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  • gssg synthesis NHEJ does not require sequence homology betwe

    2020-08-03

    NHEJ does not require sequence homology between the DNA ends as a prerequisite for ligation. As a result, this process can be error prone while HR is generally considered to be an error-free process. However, how a cell chooses whether to repair a DSB through NHEJ or HR, and how DNA-PK is activated or deactivated in response to DNA damage, is still relatively unknown [38], although the downstream signaling of DNA-PK has been extensively studied [39], [40]. In the downstream signaling, DNA-PK directly induces the Ser139 phosphorylation of H2AX (γ-H2AX) or indirectly phosphorylates the H2AX via the Akt/GSK3b signaling [41]. γ-H2AX is not only a measuring indicator for DNA damage [41], [42], but also a signaling to recruits the gssg synthesis IV-XRCC4 complex, Artemis and pol μ/λ etc. to the DNA damage sites. In turn, both serine/threonine protein phosphatase PP2A and PP6 have been reported to directly or indirectly dephosphorylated γ-H2AX foci [43], [44]. SiRNA knock-down of either PP6 or PP2A leads to sustained phosphorylation of histone H2AX on serine 139 after IR, inefficient DNA repair, and hypersensitive to DNA damage [43], [44]. Although H2A.X does not affect nucleosome conformation, it has a de-stabilizing effect that is enhanced by the DNA-PK-mediated phosphorylation and results in an impaired histone H1 binding, which may facilitate DNA repair [45]. The telomere is a nucleoprotein complex located at the ends of each eukaryotic chromosome. It is very important to distinguish normal telomere ends from pathologic DSBs for maintaining genome integrity. Curiously, DNA-PKcs and Ku, the very core NHEJ subunits that trigger the rejoining of DSBs, exert a seemingly opposite action at telomeres by inhibiting the fusion of chromosomal ends. DNA-PKcs, Ku70, and Ku80 have all been located at mammalian telomeres [46], [47], and knockout mutations in any of these three DNA-PK subunits cause spontaneous end-to-end fusions of chromosomes [46], [48]. It appears that DN-PKcs and Ku operate at telomeres by distinct mechanisms, as Ku80 has been reported to act as a negative regulator of the telomerase complex [49] whereas DNA-PKcs cooperates with this specialized enzyme in telomere elongation [50].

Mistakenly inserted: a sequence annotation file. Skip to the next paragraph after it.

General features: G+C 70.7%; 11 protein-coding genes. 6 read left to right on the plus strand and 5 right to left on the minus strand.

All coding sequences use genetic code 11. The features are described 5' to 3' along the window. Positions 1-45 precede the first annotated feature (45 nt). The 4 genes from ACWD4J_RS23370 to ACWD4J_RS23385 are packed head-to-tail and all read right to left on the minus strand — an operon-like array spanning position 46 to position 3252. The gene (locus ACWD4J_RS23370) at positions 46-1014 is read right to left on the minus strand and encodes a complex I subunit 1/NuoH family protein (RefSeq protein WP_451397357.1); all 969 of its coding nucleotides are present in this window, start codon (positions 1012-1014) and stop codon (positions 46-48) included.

The essential role of DNA-PK in homologous recombination repair As mentioned above, there are two major pathways for the DSB repair in mammalian cells, NHEJ and HR/HDR (homology-directed repair) [13], [51]. NHEJ is active throughout the cell cycle, predominately during the G0 and G1 phases and is considered the major pathway for the DSB repair in human cells [52], [53]. HR/HDR is widely regarded as an accurate form of repair, which requires an undamaged sister chromatid with sequence homology of approximately 100 base pairs and more [54], to act as a DNA template and functions only after DNA replication [13], [53]. As a critical enzyme in the NHEJ repair pathway, DNA-PK regulates HR process too. However, how a cell chooses between repairing a double strand break (DSB) by non-homologous end joining (NHEJ) or by homologous recombination (HR) is a central and largely unanswered question. Direct comparisons revealed that DNA-PKcs binds to synthetic 4-way junctions with an affinity similar to open DNA ends. Protein kinase assays, using p53 as a phosphorylation target, showed that DNA-PKcs adopts an active conformation in the complex with 4-way junctions. The recognition of Holliday junctions by DNA-PKcs may simply reflect a general affinity for profoundly kinked or bent DNA structures [55]. A structural similarity between 4-way junctions and the DNA at the entry and exit point of nucleosomes might be indicative of a constitutive interaction of DNA-PKcs with chromatin filaments.